Watchdogs: DOJ memo undermines agency probes

Watchdogs: DOJ memo undermines agency probes

Agency watchdogs are up in arms over a Justice Department memo questioning the legality of turning over documents they say are crucial to their investigations.

The new policy protecting certain portions of sensitive documents — announced last month by the DOJ’s Office of Legal Counsel — came under fresh fire from lawmakers during a Senate Judiciary Committee hearing Wednesday.

Lawmakers in both parties, including the top Republican and Democrat on the panel, disagree with the policy shift, saying it goes against the specific intent of the Inspector General Act of 1978. The law specifies that inspectors general have access to “all records” needed during an investigation.


“It’s difficult to figure out what problems the department was trying to solve,” Chairman Chuck GrassleyChuck GrassleyNumber of migrants detained at southern border reaches 15-year high: reports Grassley, Cornyn push for Senate border hearing The Hill's Morning Report - GOP pounces on Biden's infrastructure plan MORE (R-Iowa) said.

“In the last 26 years, the [DOJ’s inspector general] has had access to some of the most sensitive information available to the department,” he continued, adding that the there were no allegations that inspectors general had handled that information improperly.

Inside the hearing room, the audience was packed with workers from an array of agency inspectors general’s offices who had showed up in solidarity.

The first panel of witnesses consisted of the Justice Department’s inspector general, the FBI’s associate deputy director, the associate deputy attorney general and the Commerce Department’s acting inspector general.

DOJ Inspector General Michael Horowitz, a vocal critic of the policy, said that the implications of the new policy could reach further than the Justice Department lawyers intended.

The Office of Legal Counsel memo specifies that sensitive information falling under laws aimed at protecting consumer financial information, grand jury testimony, “intercepted communications” and wiretap data may be withheld from agency watchdogs.

But once some information becomes exempt from disclosure, and inspectors general are no longer entitled to “all” documents needed in an investigation, “Where does that stop?” Horowitz asked.

“The FBI has identified 10 other categories that they have concerns about,” he said.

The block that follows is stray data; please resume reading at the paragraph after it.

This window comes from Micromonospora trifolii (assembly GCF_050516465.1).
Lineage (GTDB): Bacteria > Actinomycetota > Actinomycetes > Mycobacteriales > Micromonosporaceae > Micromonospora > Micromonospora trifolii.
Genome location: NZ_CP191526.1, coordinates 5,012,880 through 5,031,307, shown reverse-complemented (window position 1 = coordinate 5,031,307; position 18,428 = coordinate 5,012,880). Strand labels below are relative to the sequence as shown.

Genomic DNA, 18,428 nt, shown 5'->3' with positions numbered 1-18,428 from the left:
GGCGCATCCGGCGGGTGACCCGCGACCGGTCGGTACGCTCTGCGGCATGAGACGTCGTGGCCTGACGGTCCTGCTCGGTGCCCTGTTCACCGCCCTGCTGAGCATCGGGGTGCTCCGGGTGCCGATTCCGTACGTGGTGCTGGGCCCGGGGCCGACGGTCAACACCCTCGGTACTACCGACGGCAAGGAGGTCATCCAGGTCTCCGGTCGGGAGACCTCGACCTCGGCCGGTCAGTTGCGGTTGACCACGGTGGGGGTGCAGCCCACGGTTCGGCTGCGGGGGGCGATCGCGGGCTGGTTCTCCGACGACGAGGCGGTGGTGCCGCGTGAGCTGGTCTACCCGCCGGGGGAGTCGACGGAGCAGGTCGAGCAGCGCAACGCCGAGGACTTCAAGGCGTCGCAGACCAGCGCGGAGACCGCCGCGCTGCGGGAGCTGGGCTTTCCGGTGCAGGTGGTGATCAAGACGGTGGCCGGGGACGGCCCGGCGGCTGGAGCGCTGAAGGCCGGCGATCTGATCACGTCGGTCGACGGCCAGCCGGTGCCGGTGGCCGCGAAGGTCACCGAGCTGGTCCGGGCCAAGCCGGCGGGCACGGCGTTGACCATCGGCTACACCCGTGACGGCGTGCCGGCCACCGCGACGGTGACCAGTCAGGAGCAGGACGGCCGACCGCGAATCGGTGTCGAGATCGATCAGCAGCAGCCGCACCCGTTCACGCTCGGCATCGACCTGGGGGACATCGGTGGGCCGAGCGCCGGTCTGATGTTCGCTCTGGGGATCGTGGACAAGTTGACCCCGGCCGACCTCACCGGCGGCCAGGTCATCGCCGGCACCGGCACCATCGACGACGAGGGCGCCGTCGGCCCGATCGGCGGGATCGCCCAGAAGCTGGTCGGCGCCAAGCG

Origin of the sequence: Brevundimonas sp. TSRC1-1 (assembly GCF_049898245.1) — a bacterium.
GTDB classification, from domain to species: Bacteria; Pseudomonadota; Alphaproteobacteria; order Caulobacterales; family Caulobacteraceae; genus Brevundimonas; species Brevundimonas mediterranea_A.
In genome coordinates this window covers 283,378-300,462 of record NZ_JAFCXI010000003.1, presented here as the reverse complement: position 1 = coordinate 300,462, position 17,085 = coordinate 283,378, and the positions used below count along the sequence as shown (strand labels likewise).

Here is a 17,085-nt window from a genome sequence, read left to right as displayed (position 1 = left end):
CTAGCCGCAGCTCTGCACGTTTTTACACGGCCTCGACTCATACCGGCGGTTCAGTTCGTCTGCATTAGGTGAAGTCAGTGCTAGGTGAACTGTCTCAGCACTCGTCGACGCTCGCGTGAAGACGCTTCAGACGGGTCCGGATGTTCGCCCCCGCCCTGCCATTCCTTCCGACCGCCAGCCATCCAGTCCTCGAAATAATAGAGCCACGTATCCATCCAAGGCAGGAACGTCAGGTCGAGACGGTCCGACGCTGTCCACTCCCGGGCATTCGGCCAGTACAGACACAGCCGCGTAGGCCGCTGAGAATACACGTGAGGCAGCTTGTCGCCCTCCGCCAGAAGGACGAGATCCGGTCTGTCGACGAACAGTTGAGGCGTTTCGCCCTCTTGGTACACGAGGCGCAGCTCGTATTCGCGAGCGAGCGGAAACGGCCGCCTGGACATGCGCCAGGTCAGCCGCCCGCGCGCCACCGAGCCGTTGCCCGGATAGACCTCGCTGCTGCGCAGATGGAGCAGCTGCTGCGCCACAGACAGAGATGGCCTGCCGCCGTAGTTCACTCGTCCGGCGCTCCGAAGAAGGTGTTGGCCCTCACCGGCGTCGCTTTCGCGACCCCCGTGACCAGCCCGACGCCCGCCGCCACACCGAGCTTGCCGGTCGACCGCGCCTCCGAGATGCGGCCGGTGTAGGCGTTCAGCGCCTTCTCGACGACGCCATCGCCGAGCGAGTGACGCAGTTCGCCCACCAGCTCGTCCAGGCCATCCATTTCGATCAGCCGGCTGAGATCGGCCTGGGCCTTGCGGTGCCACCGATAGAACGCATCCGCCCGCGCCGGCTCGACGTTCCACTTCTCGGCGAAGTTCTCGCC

“Just yesterday, I’m told, in our review of the FBI’s use of the bulk telephony statute ... we got records with redactions. Not for grand jury ... or credit information — but for other areas the FBI has identified legal concerns about,” he continued.

Both Kevin Perkins, the associate deputy director of the FBI, and Associate Deputy Attorney General Carlos Uriarte said they were having meetings with Horowitz’s office and may support a legislative fix to the memo.

“We are bound to follow the law and the opinion as its stated,” said Perkins said. “So, there are discussions ongoing with the OIG. … But nothing that is insurmountable and nothing we can’t overcome.”

Uriarte also said the Justice Department would work together with Congress to come up with a fix.

The Commerce Department’s acting inspector general, David Smith, also testified that the memo’s chilling effect has spread to an International Trade Administration investigation the office has been working on since the beginning of this year.

Specifically looking into whether the agency has been “conducting quality and timely trade remedy determinations,” it needed access to proprietary business information. Lawyers at the Commerce Department thought that handing over the documents could expose them to lawsuits — even if company names were redacted.

Following the release of the Justice Department’s policy memo two weeks ago, the office, still unable to obtain the information, had to terminate the investigation.

The policy shift has caused outrage throughout the inspector general community, in addition to outside government watchdogs.

The hearing’s second panel — which featured a former inspector general, a professor from New York University and a watchdog group — also urged Congress to move

The DOJ interpretation of the law essentially “hands control over to the subject of the investigation to decide whether or not they want to cooperate,” said Danielle Brian, the executive director of the Project on Government Oversight (POGO).

“Secret agency programs are particularly susceptible to waste, fraud, and abuse, but IG offices cannot uncover or correct these problems without access to agency records,” Brian said her Wednesday testimony. “Agency actions that deny access to those records violate our system of checks and balances.”

Paul Light, a professor within the Robert G. Wagner Graduate School of Public Service at NYU, said he thought the DOJ should just retract the memo, but “it [would] not help their reputation in future memoranda.”

“I am not a legal scholar, but I am a legislative historian,” he said. “I will cut to the chase: The [Office of Legal Counsel] opinion is wrong. Absolutely wrong.”

“I don’t understand why we have to pass a law to say, ‘We really meant it in 1978 when we said all. Now we really, really mean it,’ ” Sen. John CornynJohn CornynOVERNIGHT ENERGY: Dakota Access pipeline to remain in operation despite calls for shutdown | Biden hopes to boost climate spending by B | White House budget proposes .4B for environmental justice 2024 GOP White House hopefuls lead opposition to Biden Cabinet Number of migrants detained at southern border reaches 15-year high: reports MORE (R-Texas) said.

However, lawmakers appeared resolute by the end of the hearing to craft a legislative solution.

“We intend to fix this,” Grassley said. “We will get it fixed.”